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Optical interferometers use the wave nature of light to make measurements with extremely high accuracy. Researchers have also created interferometers that exploit the wave nature of electrons, including some that use graphene, a single-atom-thick sheet of carbon that allows electron waves to propagate with little disruption from environmental noise. Now a team has demonstrated a fully adjustable electron interferometer on graphene [1]. Researchers expect the device to be useful for some types of quantum computers.

An optical interferometer splits a light beam into two beams, sends those beams along different paths, and then recombines them to create interference effects that reveal any subtle differences between the two paths of the beams. Interferometers for electrons will be useful for quantum computers whose quantum bits involve electrons in specific quantum states in 2D nanoscale devices. Performing logic operations on these bits can be accomplished with interferometers.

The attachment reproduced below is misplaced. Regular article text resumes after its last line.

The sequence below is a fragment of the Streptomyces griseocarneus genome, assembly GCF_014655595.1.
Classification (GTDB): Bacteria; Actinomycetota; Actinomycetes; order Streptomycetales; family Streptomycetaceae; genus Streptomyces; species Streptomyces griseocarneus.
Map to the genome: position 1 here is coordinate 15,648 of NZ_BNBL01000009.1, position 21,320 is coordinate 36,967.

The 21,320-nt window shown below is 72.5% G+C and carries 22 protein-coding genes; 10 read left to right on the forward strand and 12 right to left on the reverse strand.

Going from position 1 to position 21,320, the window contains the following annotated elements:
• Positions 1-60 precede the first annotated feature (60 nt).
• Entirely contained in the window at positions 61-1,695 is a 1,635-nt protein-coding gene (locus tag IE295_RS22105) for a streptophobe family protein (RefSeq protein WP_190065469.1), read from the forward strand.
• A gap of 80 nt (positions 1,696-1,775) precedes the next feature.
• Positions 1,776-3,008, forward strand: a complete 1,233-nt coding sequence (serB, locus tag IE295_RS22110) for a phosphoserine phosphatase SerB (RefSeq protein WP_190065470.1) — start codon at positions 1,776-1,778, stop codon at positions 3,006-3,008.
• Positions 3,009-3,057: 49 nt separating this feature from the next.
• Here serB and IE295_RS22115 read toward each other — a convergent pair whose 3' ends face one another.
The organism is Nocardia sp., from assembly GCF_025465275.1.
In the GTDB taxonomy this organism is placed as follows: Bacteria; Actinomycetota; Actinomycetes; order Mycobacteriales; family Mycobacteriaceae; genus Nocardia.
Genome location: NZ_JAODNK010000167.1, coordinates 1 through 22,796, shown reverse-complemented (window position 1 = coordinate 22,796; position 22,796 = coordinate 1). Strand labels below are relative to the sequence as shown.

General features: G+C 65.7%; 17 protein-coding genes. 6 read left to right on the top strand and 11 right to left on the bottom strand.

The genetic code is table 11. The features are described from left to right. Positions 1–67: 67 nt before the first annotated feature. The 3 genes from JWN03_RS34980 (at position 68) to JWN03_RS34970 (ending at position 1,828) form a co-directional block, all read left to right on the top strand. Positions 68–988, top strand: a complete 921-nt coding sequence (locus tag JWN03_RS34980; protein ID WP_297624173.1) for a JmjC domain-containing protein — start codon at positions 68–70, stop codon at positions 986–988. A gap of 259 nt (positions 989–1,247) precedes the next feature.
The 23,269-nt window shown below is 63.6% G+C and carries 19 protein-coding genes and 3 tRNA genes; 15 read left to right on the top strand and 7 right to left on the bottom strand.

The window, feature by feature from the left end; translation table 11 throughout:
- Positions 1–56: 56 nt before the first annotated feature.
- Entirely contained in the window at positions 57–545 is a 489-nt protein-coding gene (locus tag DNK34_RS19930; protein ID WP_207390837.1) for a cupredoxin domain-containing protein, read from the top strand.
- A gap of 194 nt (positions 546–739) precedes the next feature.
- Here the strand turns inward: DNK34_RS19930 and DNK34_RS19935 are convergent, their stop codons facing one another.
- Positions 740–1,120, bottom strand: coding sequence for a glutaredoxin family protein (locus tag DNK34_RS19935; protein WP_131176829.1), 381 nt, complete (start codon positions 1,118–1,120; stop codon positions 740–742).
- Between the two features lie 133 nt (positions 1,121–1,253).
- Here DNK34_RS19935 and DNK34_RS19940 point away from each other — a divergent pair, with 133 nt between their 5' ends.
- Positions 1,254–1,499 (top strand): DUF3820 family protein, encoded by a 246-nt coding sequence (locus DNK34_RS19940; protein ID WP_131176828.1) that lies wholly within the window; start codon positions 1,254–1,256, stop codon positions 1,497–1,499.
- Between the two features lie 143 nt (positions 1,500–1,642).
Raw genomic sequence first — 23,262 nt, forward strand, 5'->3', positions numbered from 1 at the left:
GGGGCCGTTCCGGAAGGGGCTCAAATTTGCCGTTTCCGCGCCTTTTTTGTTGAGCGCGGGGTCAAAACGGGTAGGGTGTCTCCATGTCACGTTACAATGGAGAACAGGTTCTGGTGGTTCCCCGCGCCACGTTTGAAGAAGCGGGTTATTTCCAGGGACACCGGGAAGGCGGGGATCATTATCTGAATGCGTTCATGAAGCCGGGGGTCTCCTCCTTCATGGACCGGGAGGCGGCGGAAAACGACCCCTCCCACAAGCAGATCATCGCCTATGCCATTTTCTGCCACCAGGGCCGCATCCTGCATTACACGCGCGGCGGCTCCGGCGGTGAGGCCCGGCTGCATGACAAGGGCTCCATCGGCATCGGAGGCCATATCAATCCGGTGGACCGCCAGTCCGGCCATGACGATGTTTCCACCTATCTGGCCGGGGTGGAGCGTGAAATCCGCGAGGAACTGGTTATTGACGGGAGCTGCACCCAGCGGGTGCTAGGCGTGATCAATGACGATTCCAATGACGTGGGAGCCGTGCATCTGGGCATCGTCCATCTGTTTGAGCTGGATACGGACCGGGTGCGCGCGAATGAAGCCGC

The beam splitter is a critical piece of an interferometer. Graphene-based electron beam splitters in the past have not provided full control over the amplitudes of the two output beams, which would allow researchers more flexibility in designing interferometers for specific purposes. Spurred by a new understanding of certain electron tunneling effects in graphene, Preden Roulleau of the University of Paris and colleagues set out to build a beam splitter capable of this higher level of control and then to put it into an interferometer.

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